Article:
8. #8
    Forum Member
    Join Date
    May 2003
    Location
    MICHIGAN
    Posts
    22

    Default License

    Quote Originally Posted by professorduck
    Bell, the heavy rescue truck's driver, also was issued citations for disobeying a state trooper and for operating a vehicle without his driver's license -- which he left in his pants at the fire station when he changed into his turnout gear.

    ---------------------------------------------------------------------

    How many of us wake up in the middle of the night and just get dressed and grab our gear and go....if I realize I forget my wallet I don't drive home or back to the station to get it.

    I couldn't explain to the patient that I had to delay care because I forgot my wallet and I couldn't look myself in the mirror if that person died because I drove back to get it.

    Adding the citation of not having the license was just cake to the trooper on top of disobeying an "not so smart" order.

    Sounds like a turf battle to me on I-80. Would you rather have a car crash into a firetruck or right into your incident scene.

    All our highway calls the more equipment the better to block lanes and create that buffer zone. Also why did they just call for first aid? We always run an engine also to cut the battery cables and in case the patient needs to be flown to a trauma center.

    Why not mention to the chief to set up flares or cones?

    Now its going to be battled out in court. What a waste of your tax dollars.

    Bad cop...no doughnut.
    Here in Michigan the law doesn't require us to have our drivers license
    on us if we are responding to or from an emergency scene.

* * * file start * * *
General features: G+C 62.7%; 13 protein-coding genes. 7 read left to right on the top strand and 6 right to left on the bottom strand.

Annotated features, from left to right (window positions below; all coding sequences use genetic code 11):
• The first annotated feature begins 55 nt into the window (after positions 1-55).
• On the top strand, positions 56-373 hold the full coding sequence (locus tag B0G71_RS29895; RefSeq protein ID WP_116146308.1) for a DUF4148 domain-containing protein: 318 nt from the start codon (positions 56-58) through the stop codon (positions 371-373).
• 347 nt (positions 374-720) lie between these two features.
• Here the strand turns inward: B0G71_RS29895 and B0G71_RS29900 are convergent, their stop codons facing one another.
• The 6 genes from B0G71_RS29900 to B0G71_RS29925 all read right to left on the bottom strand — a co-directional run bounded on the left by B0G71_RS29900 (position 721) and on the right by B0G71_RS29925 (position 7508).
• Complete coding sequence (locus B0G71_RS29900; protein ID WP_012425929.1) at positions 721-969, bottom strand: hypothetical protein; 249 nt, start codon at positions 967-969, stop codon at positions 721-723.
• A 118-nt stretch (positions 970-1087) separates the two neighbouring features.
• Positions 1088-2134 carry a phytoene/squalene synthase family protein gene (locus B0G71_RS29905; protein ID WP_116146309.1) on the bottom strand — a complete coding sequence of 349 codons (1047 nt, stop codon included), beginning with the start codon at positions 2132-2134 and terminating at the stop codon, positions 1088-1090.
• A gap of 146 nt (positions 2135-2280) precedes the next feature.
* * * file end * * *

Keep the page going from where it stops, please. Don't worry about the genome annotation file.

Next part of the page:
9. #9
    Forum Member
    Join Date
    Nov 2006
    Posts
    1

    Default Express Your Thoughts to NJ Governor Corizine

    Send your comments on this incident to Governor Corzine of New Jersey http://www.state.nj.us/governor/govmail.html It's unbelievable that in the post 9-11 era, agencies can't work together on a simple emergency scene. It is a national embarrassment to his State Police and their judgment that they would arrest a fire chief officer who was protecting an emergency scene and his crews while rendering aid and actively mitigating hazards.

  10. #10
    Forum Member Bones42's Avatar
    Join Date
    Mar 2001
    Location
    Pt. Beach, NJ
    Posts
    10,672

    Default

    Wouldn't "working together" mean that both the FC and SP would have agreed on an action?
    "This thread is being closed as it is off-topic and not related to the fire industry." - Isn't that what the Off Duty forum was for?

  11. #11
    MembersZone Subscriber
    Join Date
    May 2004
    Location
    East Side VFD
    Posts
    11

    Smile NIMS Anyone

    I thought that ALL Public Safety Agencies were required to be complinate with NIMS, to recieve funding in the near future. Fire Agencies in this area need to investigate whether NJSP are compliant. It does not sound like they were on this incident. NIMS REQUIRES that ALL Public Safety Agencies work together on ALL incidents big and small.

    I wonder if the trooper's name was Barney?..........

  12. #12
    Forum Member Bones42's Avatar
    Join Date
    Mar 2001
    Location
    Pt. Beach, NJ
    Posts
    10,672

    Default

    Quote Originally Posted by chief6400